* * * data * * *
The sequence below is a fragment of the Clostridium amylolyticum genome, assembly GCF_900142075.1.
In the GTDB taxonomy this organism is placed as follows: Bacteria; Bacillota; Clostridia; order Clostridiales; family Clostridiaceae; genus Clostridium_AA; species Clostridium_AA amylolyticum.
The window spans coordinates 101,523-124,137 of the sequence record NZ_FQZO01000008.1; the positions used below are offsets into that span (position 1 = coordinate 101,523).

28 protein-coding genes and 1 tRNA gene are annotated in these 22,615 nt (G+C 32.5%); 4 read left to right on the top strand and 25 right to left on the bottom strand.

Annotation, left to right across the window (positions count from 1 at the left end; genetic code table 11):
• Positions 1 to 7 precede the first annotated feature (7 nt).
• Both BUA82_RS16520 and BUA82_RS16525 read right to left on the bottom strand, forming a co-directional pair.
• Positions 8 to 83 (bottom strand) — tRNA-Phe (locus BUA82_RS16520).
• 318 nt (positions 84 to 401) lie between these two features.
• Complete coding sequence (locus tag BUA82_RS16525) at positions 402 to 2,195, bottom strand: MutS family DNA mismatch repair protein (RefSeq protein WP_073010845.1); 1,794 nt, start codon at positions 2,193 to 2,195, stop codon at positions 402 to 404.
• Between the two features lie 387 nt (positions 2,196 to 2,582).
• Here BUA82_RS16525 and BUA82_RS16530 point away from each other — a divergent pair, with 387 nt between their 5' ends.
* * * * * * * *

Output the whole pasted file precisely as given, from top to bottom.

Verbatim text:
The sequence below is a fragment of the Clostridium amylolyticum genome, assembly GCF_900142075.1.
In the GTDB taxonomy this organism is placed as follows: Bacteria; Bacillota; Clostridia; order Clostridiales; family Clostridiaceae; genus Clostridium_AA; species Clostridium_AA amylolyticum.
The window spans coordinates 101,523-124,137 of the sequence record NZ_FQZO01000008.1; the positions used below are offsets into that span (position 1 = coordinate 101,523).

28 protein-coding genes and 1 tRNA gene are annotated in these 22,615 nt (G+C 32.5%); 4 read left to right on the top strand and 25 right to left on the bottom strand.

Annotation, left to right across the window (positions count from 1 at the left end; genetic code table 11):
• Positions 1 to 7 precede the first annotated feature (7 nt).
• Both BUA82_RS16520 and BUA82_RS16525 read right to left on the bottom strand, forming a co-directional pair.
• Positions 8 to 83 (bottom strand) — tRNA-Phe (locus BUA82_RS16520).
• 318 nt (positions 84 to 401) lie between these two features.
• Complete coding sequence (locus tag BUA82_RS16525) at positions 402 to 2,195, bottom strand: MutS family DNA mismatch repair protein (RefSeq protein WP_073010845.1); 1,794 nt, start codon at positions 2,193 to 2,195, stop codon at positions 402 to 404.
• Between the two features lie 387 nt (positions 2,196 to 2,582).
• Here BUA82_RS16525 and BUA82_RS16530 point away from each other — a divergent pair, with 387 nt between their 5' ends.